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Performance of Muskmelon Cultivars, Middle Tennessee Experiment Station, 2001

Charles A. Mullins, Dennis Onks, Roy Thompson, and A. Brent Smith

 

Interpretative Summary

The muskmelon cultivars generally performed well in the trial. All cultivars produced high in numbers of fruit per acre. ‘HMX7605' produced one of the larger fruit average weights. Fruit of ‘HMX7605' and ‘Veienna’ had higher soluble solids than fruit of other cultivars. Most cultivars had moderate sutures and netting.

Introduction

Muskmelons are grown in limited commercial acreage in Middle Tennessee. This area with a somewhat dry and warm summer growing season is well adapted to muskmelon production. However, in some years, fruit shipping quality is poor. Producing muskmelons with consistent quality if a difficult task in many areas, and especially in the humid eastern United States. Inconsistent flavor among muskmelons appears to be a universal problem.

‘Athena’ Has been the predominate muskmelon cultivar in the Eastern United States for several years. The shipping market prefers a cultivar that has less suturing than ‘Athena’, but the excellent quality and flavor of ‘Athena’ fruit is an excellent characteristic of this cultivar. Melons with heavy netting and of 4 lb or larger are usually preferred for the shipping market. Local markets often prefer larger melons. Several cultivars other than ‘Athena’ are commercially available, but are grown in a very limited acreage in Tennessee. Many of the new cultivars have mildew tolerance. An experiment was conducted at the Middle Tennessee Experiment Station at Spring Hill in 2001 to evaluate performance of eight muskmelon cultivars.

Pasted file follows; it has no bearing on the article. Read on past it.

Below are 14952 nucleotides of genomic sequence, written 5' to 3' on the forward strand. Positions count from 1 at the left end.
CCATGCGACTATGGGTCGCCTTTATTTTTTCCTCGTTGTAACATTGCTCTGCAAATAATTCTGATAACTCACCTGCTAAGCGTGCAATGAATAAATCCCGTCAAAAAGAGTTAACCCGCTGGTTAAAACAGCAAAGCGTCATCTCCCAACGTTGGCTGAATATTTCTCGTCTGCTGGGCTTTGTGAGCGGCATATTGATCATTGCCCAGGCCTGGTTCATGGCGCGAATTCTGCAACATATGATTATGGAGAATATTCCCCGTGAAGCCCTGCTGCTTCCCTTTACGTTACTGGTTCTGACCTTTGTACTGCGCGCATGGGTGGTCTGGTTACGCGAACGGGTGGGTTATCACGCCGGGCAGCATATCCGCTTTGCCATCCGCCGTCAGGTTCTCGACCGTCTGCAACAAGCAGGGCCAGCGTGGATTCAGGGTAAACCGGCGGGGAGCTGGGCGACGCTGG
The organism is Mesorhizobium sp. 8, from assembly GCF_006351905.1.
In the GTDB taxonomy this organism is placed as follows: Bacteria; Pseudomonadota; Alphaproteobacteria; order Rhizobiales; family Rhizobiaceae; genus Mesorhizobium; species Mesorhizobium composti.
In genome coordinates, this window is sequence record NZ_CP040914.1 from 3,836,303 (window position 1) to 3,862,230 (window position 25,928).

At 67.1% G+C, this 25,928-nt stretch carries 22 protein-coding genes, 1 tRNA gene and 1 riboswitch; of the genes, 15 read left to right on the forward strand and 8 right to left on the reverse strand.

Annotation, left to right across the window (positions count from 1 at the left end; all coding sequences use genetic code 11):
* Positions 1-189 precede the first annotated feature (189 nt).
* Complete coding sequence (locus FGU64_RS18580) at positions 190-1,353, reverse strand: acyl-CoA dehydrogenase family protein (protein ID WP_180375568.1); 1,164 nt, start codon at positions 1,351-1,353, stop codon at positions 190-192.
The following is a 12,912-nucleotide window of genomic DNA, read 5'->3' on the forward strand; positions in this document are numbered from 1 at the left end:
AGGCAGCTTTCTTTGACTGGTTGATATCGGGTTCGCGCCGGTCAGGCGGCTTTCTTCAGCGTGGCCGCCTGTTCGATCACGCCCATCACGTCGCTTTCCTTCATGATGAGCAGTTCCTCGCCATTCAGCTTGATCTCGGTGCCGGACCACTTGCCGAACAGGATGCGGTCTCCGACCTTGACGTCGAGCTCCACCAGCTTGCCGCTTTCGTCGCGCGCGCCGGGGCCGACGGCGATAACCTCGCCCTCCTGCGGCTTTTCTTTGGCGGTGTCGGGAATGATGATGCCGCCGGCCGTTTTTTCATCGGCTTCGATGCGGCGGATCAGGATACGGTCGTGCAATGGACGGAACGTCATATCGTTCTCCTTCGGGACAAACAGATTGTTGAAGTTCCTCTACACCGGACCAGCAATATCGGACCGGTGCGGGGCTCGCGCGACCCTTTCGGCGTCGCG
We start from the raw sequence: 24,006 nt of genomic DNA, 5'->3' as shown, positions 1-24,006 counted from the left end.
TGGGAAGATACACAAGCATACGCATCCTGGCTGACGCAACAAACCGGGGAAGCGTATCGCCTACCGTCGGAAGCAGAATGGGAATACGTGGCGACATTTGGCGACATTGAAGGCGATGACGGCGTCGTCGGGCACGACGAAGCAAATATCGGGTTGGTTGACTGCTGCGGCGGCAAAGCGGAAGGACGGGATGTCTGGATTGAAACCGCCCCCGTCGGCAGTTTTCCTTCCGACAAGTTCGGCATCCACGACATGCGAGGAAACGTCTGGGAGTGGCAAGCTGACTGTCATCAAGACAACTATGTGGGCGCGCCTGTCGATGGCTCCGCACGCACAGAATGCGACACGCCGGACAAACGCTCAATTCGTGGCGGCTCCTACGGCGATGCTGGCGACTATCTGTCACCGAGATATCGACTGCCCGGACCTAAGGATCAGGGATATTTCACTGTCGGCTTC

Materials and Methods

The site was prepared for planting using conventional tillage in early May. Fertilizer was broadcast at 750 lb/A of 15-15-115 before final disking on May 16. Naptalam (Alanap) at 4.0 lb ai/A and bensulide (Prefar) at 6.0 lb ai/A were applied and soil incorporated for week control on May 18. Plot size was one row, 20 ft long and each row contained 20 plants or 10 hills of two plants/hill spaced 2-ft apart in the row. Rows were spaced six feet apart. Experimental plot design was a randomized complete block with four replications. Esfenvalerate (Asana) at 0.05 lb ai/A was applied eight times for insect control. Fungicides for disease control included azoxystrobin (Quadris) at 0.1 lb ai/A alternated with chlorothalonil (Bravo) at 2.0 lb ai/A applied with each insecticide application.

Five harvests were made between Aug. 14 and Sept. 12. Yields were recorded by number and weight of marketable melons. Selected average size melons were measured for length, diameter, and flesh thickness. Melons were rated for netting, sutures, and appearance. Soluble solids were recorded with a hand held refractometer. All data were analyzed by Analysis of variance procedures. Means were separated by Duncan’s multiple range tests at the 0.05 level of probability.

Results and Discussion